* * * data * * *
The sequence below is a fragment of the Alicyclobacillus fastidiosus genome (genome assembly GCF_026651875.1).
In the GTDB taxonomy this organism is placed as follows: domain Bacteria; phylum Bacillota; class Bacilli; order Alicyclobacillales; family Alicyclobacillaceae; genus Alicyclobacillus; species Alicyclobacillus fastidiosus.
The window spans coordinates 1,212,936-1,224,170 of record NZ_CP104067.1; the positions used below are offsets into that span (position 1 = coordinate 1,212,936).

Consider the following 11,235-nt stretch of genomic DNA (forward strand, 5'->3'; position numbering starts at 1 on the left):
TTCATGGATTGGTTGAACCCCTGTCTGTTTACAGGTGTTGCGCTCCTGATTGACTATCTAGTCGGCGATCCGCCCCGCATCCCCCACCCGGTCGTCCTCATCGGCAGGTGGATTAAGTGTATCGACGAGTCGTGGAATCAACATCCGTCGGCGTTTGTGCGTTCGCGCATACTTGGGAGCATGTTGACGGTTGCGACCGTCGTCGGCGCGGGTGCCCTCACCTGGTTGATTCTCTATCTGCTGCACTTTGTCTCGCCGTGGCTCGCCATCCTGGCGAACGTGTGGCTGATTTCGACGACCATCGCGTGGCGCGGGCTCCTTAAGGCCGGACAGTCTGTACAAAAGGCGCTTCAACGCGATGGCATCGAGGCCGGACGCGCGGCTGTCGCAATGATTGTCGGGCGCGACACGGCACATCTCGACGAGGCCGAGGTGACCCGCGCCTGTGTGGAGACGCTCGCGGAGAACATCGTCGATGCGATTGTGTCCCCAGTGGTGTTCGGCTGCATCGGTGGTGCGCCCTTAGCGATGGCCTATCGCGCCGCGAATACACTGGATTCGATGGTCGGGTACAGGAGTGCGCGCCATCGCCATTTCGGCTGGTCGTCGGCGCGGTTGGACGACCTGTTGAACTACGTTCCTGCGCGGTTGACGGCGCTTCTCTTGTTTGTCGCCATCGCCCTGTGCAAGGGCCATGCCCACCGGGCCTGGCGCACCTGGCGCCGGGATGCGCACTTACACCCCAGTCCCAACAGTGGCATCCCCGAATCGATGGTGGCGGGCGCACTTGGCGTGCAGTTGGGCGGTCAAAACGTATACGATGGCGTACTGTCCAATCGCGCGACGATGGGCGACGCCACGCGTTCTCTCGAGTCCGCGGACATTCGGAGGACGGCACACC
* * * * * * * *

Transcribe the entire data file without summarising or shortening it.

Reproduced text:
The sequence below is a fragment of the Alicyclobacillus fastidiosus genome (genome assembly GCF_026651875.1).
In the GTDB taxonomy this organism is placed as follows: domain Bacteria; phylum Bacillota; class Bacilli; order Alicyclobacillales; family Alicyclobacillaceae; genus Alicyclobacillus; species Alicyclobacillus fastidiosus.
The window spans coordinates 1,212,936-1,224,170 of record NZ_CP104067.1; the positions used below are offsets into that span (position 1 = coordinate 1,212,936).

Consider the following 11,235-nt stretch of genomic DNA (forward strand, 5'->3'; position numbering starts at 1 on the left):
TTCATGGATTGGTTGAACCCCTGTCTGTTTACAGGTGTTGCGCTCCTGATTGACTATCTAGTCGGCGATCCGCCCCGCATCCCCCACCCGGTCGTCCTCATCGGCAGGTGGATTAAGTGTATCGACGAGTCGTGGAATCAACATCCGTCGGCGTTTGTGCGTTCGCGCATACTTGGGAGCATGTTGACGGTTGCGACCGTCGTCGGCGCGGGTGCCCTCACCTGGTTGATTCTCTATCTGCTGCACTTTGTCTCGCCGTGGCTCGCCATCCTGGCGAACGTGTGGCTGATTTCGACGACCATCGCGTGGCGCGGGCTCCTTAAGGCCGGACAGTCTGTACAAAAGGCGCTTCAACGCGATGGCATCGAGGCCGGACGCGCGGCTGTCGCAATGATTGTCGGGCGCGACACGGCACATCTCGACGAGGCCGAGGTGACCCGCGCCTGTGTGGAGACGCTCGCGGAGAACATCGTCGATGCGATTGTGTCCCCAGTGGTGTTCGGCTGCATCGGTGGTGCGCCCTTAGCGATGGCCTATCGCGCCGCGAATACACTGGATTCGATGGTCGGGTACAGGAGTGCGCGCCATCGCCATTTCGGCTGGTCGTCGGCGCGGTTGGACGACCTGTTGAACTACGTTCCTGCGCGGTTGACGGCGCTTCTCTTGTTTGTCGCCATCGCCCTGTGCAAGGGCCATGCCCACCGGGCCTGGCGCACCTGGCGCCGGGATGCGCACTTACACCCCAGTCCCAACAGTGGCATCCCCGAATCGATGGTGGCGGGCGCACTTGGCGTGCAGTTGGGCGGTCAAAACGTATACGATGGCGTACTGTCCAATCGCGCGACGATGGGCGACGCCACGCGTTCTCTCGAGTCCGCGGACATTCGGAGGACGGCACACC